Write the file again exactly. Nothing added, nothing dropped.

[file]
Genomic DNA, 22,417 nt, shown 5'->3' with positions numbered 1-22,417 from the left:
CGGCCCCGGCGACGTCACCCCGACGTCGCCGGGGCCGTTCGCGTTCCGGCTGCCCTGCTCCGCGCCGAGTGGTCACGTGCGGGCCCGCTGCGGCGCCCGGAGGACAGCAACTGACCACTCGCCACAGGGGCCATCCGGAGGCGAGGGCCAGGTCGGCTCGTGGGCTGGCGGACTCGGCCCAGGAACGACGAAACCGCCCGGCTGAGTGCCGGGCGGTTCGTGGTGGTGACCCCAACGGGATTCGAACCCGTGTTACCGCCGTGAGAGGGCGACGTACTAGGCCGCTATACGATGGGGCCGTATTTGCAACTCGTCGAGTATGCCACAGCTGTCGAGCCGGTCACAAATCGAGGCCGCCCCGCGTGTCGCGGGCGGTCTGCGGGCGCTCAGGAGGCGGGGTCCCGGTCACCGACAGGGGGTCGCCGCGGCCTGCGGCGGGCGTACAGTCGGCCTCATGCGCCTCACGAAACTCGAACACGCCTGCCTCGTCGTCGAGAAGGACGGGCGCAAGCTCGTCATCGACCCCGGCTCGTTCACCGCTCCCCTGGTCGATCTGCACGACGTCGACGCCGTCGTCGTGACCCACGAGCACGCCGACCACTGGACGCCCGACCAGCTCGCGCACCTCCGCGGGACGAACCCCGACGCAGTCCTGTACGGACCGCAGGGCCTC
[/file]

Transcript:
Genomic DNA, 22,417 nt, shown 5'->3' with positions numbered 1-22,417 from the left:
CGGCCCCGGCGACGTCACCCCGACGTCGCCGGGGCCGTTCGCGTTCCGGCTGCCCTGCTCCGCGCCGAGTGGTCACGTGCGGGCCCGCTGCGGCGCCCGGAGGACAGCAACTGACCACTCGCCACAGGGGCCATCCGGAGGCGAGGGCCAGGTCGGCTCGTGGGCTGGCGGACTCGGCCCAGGAACGACGAAACCGCCCGGCTGAGTGCCGGGCGGTTCGTGGTGGTGACCCCAACGGGATTCGAACCCGTGTTACCGCCGTGAGAGGGCGACGTACTAGGCCGCTATACGATGGGGCCGTATTTGCAACTCGTCGAGTATGCCACAGCTGTCGAGCCGGTCACAAATCGAGGCCGCCCCGCGTGTCGCGGGCGGTCTGCGGGCGCTCAGGAGGCGGGGTCCCGGTCACCGACAGGGGGTCGCCGCGGCCTGCGGCGGGCGTACAGTCGGCCTCATGCGCCTCACGAAACTCGAACACGCCTGCCTCGTCGTCGAGAAGGACGGGCGCAAGCTCGTCATCGACCCCGGCTCGTTCACCGCTCCCCTGGTCGATCTGCACGACGTCGACGCCGTCGTCGTGACCCACGAGCACGCCGACCACTGGACGCCCGACCAGCTCGCGCACCTCCGCGGGACGAACCCCGACGCAGTCCTGTACGGACCGCAGGGCCTC